Great White Sharks: Fact vs. Fiction

By guest blogger Kathryn Hodgson

There is growing worldwide fascination with — and a love for — sharks, and quite rightly so. Great white sharks, which are often thought of as terrifying killing machines, are particularly charismatic. There is a great deal more to these magnificent animals than meets the eye. Did you know that their eyes are not actually black? They’re actually midnight blue, and express deep curiosity and intelligence. With some of these common perceptions and misperceptions in mind, let’s take a look at fact versus fiction when it comes to this iconic species.

Fact or Fiction: Great white sharks like to eat people.

Fiction: Great whites eat marine mammals, smaller sharks, rays and other fish, not people. Their diet varies according to their geographic location, the time of year and also the stage of the shark’s lifecycle. I have seen great whites ignoring rays when they’re focused on hunting young fur seals in South Africa. They are selective hunters and they are by no means interested in eating people. When a great white does “attack” a human, it is almost always a single bite and then the shark moves away. Sharks investigate novel objects with their mouths, just as babies and puppies do, and their “bite and release” behavior is not an attempt to devour a human. Unfortunately, what is essentially a gentle, investigatory bite in shark terms can result in serious injury or death for a flimsy human being.

The International Shark Attack File keeps in-depth records of shark and human interactions around the globe and, in 2014, only three people died from being bitten by a shark. That figure includes all shark species, which is estimated to be 510 at present, and is staggeringly low when you take into account the hours spent in the oceans by millions of water users, as well as the damage human beings visit upon sharks.

Fact or Fiction: Great white sharks are primitive and stupid.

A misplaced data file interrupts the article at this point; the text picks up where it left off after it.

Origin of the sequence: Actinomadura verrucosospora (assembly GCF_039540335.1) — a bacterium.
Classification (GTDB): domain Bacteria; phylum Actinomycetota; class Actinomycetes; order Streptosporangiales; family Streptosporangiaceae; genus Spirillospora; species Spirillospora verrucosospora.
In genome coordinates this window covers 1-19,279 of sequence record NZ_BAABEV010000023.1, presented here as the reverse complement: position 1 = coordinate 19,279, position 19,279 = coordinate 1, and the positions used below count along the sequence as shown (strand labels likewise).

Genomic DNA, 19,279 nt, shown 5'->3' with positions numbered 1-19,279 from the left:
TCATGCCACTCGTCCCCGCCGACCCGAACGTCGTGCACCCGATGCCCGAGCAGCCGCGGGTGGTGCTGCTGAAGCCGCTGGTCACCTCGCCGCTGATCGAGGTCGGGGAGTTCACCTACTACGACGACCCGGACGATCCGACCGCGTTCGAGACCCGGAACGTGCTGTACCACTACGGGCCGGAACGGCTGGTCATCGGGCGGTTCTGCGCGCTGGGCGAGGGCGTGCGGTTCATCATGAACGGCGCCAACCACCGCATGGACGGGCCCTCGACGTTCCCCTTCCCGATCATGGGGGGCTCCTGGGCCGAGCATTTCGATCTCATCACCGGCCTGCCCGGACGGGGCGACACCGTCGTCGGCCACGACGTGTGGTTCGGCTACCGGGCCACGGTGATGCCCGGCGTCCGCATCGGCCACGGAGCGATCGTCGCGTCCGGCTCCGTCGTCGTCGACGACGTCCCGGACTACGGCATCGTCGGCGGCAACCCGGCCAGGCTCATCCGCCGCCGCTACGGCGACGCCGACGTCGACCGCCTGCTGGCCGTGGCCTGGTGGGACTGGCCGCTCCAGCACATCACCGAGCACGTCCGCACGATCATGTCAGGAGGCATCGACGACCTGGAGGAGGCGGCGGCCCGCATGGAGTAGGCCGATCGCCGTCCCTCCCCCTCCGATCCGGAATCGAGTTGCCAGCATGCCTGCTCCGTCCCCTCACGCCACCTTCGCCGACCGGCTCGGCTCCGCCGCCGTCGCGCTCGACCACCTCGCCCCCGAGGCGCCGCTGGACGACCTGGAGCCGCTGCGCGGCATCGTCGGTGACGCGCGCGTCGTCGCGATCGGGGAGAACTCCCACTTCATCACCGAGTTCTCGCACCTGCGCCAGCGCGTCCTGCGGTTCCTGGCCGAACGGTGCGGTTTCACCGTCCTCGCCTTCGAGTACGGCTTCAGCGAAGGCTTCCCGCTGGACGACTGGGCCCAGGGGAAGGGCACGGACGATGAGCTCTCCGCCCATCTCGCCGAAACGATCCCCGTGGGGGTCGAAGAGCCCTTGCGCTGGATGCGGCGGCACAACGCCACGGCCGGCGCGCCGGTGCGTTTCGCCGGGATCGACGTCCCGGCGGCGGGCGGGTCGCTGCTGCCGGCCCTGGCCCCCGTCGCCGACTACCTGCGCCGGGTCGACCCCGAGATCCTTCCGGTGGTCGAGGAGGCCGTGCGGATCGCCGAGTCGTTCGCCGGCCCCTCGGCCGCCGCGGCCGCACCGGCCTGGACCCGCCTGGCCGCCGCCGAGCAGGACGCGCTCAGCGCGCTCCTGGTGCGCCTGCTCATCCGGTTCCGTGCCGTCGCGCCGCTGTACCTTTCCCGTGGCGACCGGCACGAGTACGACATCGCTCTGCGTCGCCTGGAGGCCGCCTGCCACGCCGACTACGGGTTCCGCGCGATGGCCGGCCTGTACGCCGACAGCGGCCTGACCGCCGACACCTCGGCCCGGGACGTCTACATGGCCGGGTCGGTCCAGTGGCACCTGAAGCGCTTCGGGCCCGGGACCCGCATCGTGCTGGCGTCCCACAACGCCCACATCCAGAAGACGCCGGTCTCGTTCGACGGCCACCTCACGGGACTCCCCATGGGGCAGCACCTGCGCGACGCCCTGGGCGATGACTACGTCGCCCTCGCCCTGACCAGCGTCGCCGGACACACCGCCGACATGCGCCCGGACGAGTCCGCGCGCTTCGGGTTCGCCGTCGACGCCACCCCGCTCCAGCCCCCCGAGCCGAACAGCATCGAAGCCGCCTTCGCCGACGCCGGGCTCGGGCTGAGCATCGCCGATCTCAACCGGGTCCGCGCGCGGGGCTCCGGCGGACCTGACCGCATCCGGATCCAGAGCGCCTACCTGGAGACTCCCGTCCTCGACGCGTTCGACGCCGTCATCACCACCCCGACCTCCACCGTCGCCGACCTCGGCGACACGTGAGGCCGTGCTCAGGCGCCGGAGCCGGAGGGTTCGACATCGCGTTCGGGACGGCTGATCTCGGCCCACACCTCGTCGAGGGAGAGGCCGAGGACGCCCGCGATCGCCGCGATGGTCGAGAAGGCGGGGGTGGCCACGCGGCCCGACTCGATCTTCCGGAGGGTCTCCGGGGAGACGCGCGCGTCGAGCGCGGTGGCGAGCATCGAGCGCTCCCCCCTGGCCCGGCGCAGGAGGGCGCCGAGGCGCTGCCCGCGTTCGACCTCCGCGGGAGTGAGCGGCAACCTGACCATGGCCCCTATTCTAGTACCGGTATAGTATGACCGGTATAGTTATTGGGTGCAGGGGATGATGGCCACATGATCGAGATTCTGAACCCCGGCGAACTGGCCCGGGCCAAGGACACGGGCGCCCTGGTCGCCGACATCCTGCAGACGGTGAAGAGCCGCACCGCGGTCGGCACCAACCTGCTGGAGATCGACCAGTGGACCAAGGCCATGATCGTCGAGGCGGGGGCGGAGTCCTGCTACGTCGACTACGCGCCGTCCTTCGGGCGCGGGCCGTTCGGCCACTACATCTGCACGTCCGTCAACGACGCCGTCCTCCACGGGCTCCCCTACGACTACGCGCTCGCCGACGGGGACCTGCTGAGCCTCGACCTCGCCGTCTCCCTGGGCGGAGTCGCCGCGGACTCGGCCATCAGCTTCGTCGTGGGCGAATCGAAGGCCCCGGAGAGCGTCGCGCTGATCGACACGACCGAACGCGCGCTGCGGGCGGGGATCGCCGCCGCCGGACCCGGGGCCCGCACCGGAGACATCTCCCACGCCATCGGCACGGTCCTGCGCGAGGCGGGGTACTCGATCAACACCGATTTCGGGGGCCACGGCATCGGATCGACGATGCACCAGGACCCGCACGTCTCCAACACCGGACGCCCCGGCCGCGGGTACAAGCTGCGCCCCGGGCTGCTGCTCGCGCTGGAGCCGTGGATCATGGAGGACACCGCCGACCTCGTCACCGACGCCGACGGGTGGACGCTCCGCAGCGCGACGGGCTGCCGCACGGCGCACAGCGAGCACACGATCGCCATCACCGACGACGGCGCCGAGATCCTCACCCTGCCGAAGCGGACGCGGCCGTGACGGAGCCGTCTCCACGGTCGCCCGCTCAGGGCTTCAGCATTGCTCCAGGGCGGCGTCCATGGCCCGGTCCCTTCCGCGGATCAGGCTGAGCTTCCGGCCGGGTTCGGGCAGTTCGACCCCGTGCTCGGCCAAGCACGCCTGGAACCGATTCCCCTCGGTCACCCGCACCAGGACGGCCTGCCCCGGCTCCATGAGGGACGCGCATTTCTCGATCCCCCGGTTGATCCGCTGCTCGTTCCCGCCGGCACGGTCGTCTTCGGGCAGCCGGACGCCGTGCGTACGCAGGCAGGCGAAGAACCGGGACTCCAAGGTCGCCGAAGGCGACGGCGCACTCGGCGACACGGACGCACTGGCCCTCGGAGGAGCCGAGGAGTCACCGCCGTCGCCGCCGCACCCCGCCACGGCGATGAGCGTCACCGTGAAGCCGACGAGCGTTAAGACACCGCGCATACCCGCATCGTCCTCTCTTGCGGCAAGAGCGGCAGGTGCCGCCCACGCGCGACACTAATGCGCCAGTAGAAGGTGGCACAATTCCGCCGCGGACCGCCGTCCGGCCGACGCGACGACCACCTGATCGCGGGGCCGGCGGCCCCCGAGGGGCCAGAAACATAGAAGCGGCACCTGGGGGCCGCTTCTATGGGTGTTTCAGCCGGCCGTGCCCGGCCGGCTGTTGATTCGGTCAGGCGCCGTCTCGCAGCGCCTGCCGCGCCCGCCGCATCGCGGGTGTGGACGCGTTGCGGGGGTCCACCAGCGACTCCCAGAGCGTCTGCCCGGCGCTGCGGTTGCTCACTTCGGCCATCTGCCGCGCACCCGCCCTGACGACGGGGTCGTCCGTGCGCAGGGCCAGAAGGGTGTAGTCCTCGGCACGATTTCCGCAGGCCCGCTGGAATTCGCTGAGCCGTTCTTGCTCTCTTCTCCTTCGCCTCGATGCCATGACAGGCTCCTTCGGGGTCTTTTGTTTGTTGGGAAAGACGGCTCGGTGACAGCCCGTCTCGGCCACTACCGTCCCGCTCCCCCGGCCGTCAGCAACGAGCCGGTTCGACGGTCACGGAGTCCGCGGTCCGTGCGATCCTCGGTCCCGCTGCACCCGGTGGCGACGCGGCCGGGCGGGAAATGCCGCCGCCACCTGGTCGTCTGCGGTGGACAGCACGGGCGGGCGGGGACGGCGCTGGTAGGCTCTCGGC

Fiction: This species of shark has been around for approximately 11 million years, and where other species have perished, great whites have persisted and continued to sit atop the ocean food chain. They are the ultimate intelligent, adaptable predator, exhibiting various hunting strategies depending on where they live. They navigate long distances around the globe, sometimes following the precise same route each year. They also exhibit social behaviors and use body language to communicate with one another.

Fact or Fiction: Great white sharks have no personality.

Fiction: Having spent many hours at sea with these sharks, I know a number of individuals by name. Each shark exhibits preferences and unique behaviors, and each has a distinctive personality. Certain sharks came close to the boat to investigate the seal dummy that we placed in the water, whereas others were only interested in the yellow float on a line and ignored the tuna head attached to it. One particular shark liked to pause next to the dive step and observe what was occurring onboard, and yet others took a great deal of time to gain the confidence to come anywhere near the boat. They are as different from each other as humans are from one another and their personalities are a constant source of fascination and amusement.

Fact or Fiction: Humans kill 70 million sharks per year for a bowl of tasteless soup??

Fact: I wish it were fiction but this is sadly fact, and numbers may even be higher. Sharks have far, far more to fear from humans than we have ever had to fear from them.

After working as a great white shark wildlife guide in South Africa, Kathryn Hodgson decided to create her own marine conservation organization, Friends for Sharks, to help raise awareness about the plight of sharks. She delivered more than 82 conservation lectures in eight countries during 2015 as part of a charitable world tour.

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